“Marie was a joy to work with,” said Kim Racer, a member of Brinkmann’s history celebration team. “Her knowledge of Brinkmann Constructors over the past 25 years is unmatched. There is not another person who could have done such an excellent job so quickly. Her wealth of knowledge and speed were very valuable. The book is fantastic!”

Racer added, “Our colleagues at Brinkmann found this project a wonderful learning experience about the legacy of Bob Brinkmann and our company.”

The final book totaled 80 full-color pages, 11 inches by 11 inches, bound in hand-sewn leather, stamped with Bob Brinkmann’s signature and featuring an arrowhead closure.

Bob Brinkmann received the book from employees at a ceremony on May 9, 2009. Rendered speechless by the gift, he later said, “Wow! It’s amazing to see what we have accomplished in our first quarter-century.”

The Ins & Outs of Digital Preservation

Digital Preservation

Historians go to great lengths to preserve important paper documents, but how does that translate in the digital age?  Today’s digital technology can lull consumers into thinking personal treasures are safe from the forces of decomposition.  In addition to regularly backing up files, extra attention is needed when choosing CDs and DVDs to preserve historical documents and images.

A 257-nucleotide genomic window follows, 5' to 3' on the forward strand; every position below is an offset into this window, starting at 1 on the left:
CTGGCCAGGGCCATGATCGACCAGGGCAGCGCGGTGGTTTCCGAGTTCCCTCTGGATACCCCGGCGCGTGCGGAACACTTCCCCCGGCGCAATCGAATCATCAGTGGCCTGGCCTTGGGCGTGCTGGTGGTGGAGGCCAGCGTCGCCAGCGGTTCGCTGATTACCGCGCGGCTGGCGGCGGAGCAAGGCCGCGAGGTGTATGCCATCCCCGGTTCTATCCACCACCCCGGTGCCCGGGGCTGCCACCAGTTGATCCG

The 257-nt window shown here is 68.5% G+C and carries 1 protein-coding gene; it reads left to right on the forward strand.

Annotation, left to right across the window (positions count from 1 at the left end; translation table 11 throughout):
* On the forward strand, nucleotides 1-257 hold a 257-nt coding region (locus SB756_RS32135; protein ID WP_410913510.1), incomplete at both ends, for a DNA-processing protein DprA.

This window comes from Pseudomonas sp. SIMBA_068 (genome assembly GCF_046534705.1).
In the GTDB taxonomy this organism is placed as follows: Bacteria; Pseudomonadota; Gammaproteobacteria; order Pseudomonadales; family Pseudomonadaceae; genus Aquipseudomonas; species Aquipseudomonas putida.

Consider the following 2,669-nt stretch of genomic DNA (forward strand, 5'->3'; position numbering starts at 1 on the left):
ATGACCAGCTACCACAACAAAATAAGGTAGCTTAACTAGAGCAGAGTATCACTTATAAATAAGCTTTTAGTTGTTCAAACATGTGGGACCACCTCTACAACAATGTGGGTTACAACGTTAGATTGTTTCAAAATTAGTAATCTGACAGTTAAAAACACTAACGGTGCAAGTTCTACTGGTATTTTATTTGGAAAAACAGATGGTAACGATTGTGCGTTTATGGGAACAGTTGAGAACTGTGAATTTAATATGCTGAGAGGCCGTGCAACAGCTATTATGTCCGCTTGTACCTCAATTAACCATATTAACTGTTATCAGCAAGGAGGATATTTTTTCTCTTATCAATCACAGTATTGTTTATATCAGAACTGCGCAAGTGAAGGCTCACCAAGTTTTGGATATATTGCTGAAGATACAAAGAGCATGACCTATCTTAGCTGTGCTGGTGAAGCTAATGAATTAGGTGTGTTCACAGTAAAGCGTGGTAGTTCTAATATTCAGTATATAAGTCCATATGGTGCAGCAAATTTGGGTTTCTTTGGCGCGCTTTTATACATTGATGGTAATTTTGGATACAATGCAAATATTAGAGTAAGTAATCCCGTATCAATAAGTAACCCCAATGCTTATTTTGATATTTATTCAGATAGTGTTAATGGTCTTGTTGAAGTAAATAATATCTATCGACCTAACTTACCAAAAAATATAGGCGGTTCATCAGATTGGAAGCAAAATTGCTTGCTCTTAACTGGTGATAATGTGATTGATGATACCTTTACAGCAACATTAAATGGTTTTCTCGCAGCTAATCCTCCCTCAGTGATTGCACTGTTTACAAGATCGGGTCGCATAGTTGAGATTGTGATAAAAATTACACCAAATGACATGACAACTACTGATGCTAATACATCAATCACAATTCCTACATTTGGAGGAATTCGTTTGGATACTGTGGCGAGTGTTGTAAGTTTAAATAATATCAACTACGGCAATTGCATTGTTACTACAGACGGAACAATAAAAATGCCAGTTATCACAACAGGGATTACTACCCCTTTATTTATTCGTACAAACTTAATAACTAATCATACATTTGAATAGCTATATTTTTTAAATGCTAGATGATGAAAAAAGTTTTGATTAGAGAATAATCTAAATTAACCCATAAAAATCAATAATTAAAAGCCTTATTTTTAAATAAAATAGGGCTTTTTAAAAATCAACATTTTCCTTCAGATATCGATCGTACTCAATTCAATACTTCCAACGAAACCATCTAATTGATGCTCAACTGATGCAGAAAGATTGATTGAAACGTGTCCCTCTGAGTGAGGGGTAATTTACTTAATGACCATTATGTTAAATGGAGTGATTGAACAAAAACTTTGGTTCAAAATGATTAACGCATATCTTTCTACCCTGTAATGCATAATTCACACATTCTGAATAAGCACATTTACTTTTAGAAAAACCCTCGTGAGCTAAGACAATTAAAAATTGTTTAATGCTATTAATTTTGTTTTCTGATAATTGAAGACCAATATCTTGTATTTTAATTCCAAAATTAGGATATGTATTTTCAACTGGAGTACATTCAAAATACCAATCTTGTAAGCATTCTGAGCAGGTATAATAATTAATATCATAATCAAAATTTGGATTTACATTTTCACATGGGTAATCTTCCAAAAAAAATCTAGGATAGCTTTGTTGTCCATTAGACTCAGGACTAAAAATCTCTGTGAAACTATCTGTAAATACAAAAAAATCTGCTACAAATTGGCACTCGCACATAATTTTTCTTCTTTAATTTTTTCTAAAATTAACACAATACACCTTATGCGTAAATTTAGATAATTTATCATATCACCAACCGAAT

Just because a document is saved digitally doesn’t mean it will last.  Much like paper, CDs and DVDs degrade over time.  And because digital technology is relatively new, the life span of an everyday CD is still unknown – but museum curators have been dismayed to learn many retain their content for fewer than 10 years.

What’s a historian to do?  Things to remember when selecting and storing data discs:

  • Archival CDs and DVDs are a must for long-term preservation of digital media.
  • Discs made with phthalocyanine dye are the most stable.  They appear gold, silver or very light green on the non-label side.  Avoid discs that are blue.
  • Label discs with acid-free archival markers.  The acid in typical permanent markers can speed disk degradation.  Likewise, the chemicals in adhesive labels can heat up when in use and destroy stored data.  Labels can also cause unbalance in a disc during play.
  • Store discs in a cool (between 39°F and 68°F), dry and dark environment with clean air.

Connecting Past, People & Purpose

Society for Marketing Professional Services (SMPS)

More than 40 marketing professionals discovered new ways to promote their businesses at Heritage Marketing – Using History to Differentiate Your Firm, a presentation by Marie Casey at the Society for Marketing Professional Services (SMPS) – Missouri Valley Regional Conference in April 2009.

Casey engaged participants in an interactive session to help them discover the potential power of each organization’s history for marketing efforts, whether aimed at growing the business, attracting great people or enhancing reputations. Many companies and organizations possess historic resources that can be mined for the insights and clarity they bring to current decision-making, marketing, culture-sharing and corporate planning.

Casey Communications

8301 Maryland Ave., Suite 350 • St. Louis, Mo 63105 • P: (314) 721-2828 • F: (314) 721-2717 • Email: info@caseycomm.com